Dotta to step up as next county commissioner

There's no TV blaring in the Dotta living room, in fact, no TV at all. Hubbard County's next District 2 commissioner lives on a fixer-upper farmstead north of Park Rapids with his family. They drink goat's milk, make their own foods, educate thei...

Dotta family
The Dotta family includes from left, Hannah, Millie, Emma, Josiah, Matt and Kim. The name is pronounced DOH-dah.

There's no TV blaring in the Dotta living room, in fact, no TV at all.

Hubbard County's next District 2 commissioner lives on a fixer-upper farmstead north of Park Rapids with his family. They drink goat's milk, make their own foods, educate their children at home and revel in a rural life together.

The couch and easy chair are cheerfully patched with fabric that enhances the blemishes and doesn't even try to hide them.

Matt and Kim Dotta chose a simpler life, one that's been filled with joy, family and big decisions.

And some sorrow.


The California couple moved to Minnesota a couple years ago to be nearer Kim's family. They had lived on the family farm in northern California. Matt managed the farm with his dad and did freelance jobs using his financing degree, working mainly with non-profit companies and small businesses in need of a financial overhaul.

"We didn't set out to home-school our kids," Dotta said.

Kim said she didn't want to spend her days driving her kids into town for half-day school sessions when they started, so she decided to keep identical twins Hannah and Emma, now 13, at home.

It was about that time that son Levi was diagnosed with a genetic disorder that left him disabled.

"We pulled together," Matt explained as his four children nodded.

Levi passed away last year at the age of 10. His presence is constant in the family living room, where a photo of him sits on the desk, and in the consciousness of his survivors.

Millie, 8, and Josiah, 4, are the youngest in the brood.

On the dining room wall, Millie's illustrated world history tour is strung together with little paper drawings depicting significant events. They hang from a string. She knows more about world history than most college graduates and even her child-like renderings bear the knowledge of an adult.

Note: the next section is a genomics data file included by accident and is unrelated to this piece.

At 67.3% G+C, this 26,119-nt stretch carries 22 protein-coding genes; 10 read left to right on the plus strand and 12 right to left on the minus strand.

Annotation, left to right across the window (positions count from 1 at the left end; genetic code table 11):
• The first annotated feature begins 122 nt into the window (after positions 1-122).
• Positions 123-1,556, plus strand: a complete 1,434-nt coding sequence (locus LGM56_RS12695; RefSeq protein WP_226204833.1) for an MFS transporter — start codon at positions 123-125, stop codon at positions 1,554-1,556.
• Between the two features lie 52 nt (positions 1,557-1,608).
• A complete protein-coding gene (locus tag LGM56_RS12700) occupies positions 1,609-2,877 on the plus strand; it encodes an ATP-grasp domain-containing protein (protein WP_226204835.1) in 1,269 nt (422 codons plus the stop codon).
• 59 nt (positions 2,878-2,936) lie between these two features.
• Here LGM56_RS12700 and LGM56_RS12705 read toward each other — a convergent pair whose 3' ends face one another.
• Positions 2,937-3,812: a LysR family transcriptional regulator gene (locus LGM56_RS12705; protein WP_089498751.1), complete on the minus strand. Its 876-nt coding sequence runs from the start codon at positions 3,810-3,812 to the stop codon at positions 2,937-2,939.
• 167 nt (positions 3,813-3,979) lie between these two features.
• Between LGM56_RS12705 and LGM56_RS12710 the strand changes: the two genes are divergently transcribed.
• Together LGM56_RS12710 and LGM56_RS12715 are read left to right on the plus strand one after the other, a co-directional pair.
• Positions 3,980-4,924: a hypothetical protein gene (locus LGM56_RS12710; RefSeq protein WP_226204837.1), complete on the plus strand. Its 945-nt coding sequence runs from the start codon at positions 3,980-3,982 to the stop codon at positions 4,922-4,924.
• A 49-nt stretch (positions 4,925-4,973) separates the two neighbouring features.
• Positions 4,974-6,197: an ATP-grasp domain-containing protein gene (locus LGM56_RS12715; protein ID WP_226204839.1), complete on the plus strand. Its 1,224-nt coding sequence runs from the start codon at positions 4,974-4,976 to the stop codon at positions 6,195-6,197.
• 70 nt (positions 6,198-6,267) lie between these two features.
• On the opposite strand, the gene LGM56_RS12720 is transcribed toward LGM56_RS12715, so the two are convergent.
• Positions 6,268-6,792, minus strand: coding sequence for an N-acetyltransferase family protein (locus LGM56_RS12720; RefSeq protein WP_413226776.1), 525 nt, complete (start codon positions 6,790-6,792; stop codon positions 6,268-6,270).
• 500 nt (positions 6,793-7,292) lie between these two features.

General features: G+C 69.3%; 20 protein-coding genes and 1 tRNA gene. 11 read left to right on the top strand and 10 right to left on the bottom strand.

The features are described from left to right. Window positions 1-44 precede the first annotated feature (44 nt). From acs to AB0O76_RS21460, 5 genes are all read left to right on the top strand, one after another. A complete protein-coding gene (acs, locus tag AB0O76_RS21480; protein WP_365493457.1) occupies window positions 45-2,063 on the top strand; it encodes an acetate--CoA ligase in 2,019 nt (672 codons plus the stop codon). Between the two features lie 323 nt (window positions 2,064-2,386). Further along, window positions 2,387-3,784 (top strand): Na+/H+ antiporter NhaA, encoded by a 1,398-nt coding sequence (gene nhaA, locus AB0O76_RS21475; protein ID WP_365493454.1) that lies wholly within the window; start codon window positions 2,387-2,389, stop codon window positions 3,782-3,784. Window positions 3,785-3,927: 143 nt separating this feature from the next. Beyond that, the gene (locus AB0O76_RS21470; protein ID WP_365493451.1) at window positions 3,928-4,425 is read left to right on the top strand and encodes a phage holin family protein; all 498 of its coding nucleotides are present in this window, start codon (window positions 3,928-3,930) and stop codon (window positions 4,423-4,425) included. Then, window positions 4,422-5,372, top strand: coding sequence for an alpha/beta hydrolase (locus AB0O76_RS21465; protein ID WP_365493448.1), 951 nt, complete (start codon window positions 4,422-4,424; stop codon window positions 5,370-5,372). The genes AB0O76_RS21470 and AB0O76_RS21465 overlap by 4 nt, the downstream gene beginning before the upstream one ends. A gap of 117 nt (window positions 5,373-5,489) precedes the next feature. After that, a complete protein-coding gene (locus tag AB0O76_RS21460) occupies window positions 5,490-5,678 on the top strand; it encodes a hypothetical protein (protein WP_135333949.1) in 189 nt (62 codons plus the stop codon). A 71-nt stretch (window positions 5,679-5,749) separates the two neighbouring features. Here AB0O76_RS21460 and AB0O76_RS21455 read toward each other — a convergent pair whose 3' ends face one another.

Josiah, with red cheeks and saucer-like blue eyes, converses like an adult, but immediately pounces on words he doesn't understand. He helps gather eggs and milk from the barn.

The twins (Hannah has longer hair and a longer name," Matt explains to differentiate them) campaigned with their father and got an up-front look at politics, which they supplemented in the living room classroom. It was a family decision for him to run, Matt said.

Learning how government runs was portrayed in a personal exercise on the farm. The three girls ran for president of the farm, with campaign platforms, signs, the whole works, last fall.

Everybody got a vote, including the parents and all the farm animals.

Hannah and Emma explained that the animals were presented paper ballots with the names of the three candidates. Whichever ballot got the most nostril attention (the most sniffs) was deemed the winner.

Josiah filmed the campaign video.

Hannah and Millie emerged from the primary to run against each other in the general election, which Millie eventually won.

Unlike national politics, they didn't want this to be a bruising, competitive event, although they did debate the issues.


"Millie was crowned farm president," Matt said. "The next day the office was annulled and everybody went back to normal."

The family is looking forward to Matt's next adventure, when they can all forge closer ties with the county and Matt's constituents.

"He'll go to meetings and talk with organizations that are involved in county government," Hannah predicted.

"Daddy's very smart," said Emma. "He can move the county forward."

Matt has spent the past two years in the assessor's office, explaining valuation and taxes to the public. He got rave reviews in that job, as many voters who'd dealt with him at the counter wrote in support of his election.

He's replacing long-time commissioner Dick Devine. But Kim said the job "took him away from" the farm and his family. The more flexible schedule will allow him to be home some days.

Matt, commissioner-to-be Dan Stacey and the five serving commissioners recently returned from the annual Association of Minnesota Counties convention.

It gave Matt a renewed sense of purpose and reinforced his theory that the more diversified the board, the better.


"You have strength by diversity," Matt said. "If everyone had the same strengths I wouldn't have run. I'm kind of excited to see where the board goes."

"Matt does respect the natural processes," Kim said. "That's how we live our lives."

Deeply religious, the family has a Star of David flag on the kitchen wall, symbolizing the cradle of Christianity. But there is also a laptop computer in a small alcove off the living room.

The family shares Matt's excitement about his pending duties, and he will no doubt get expert help from each and every one of them.

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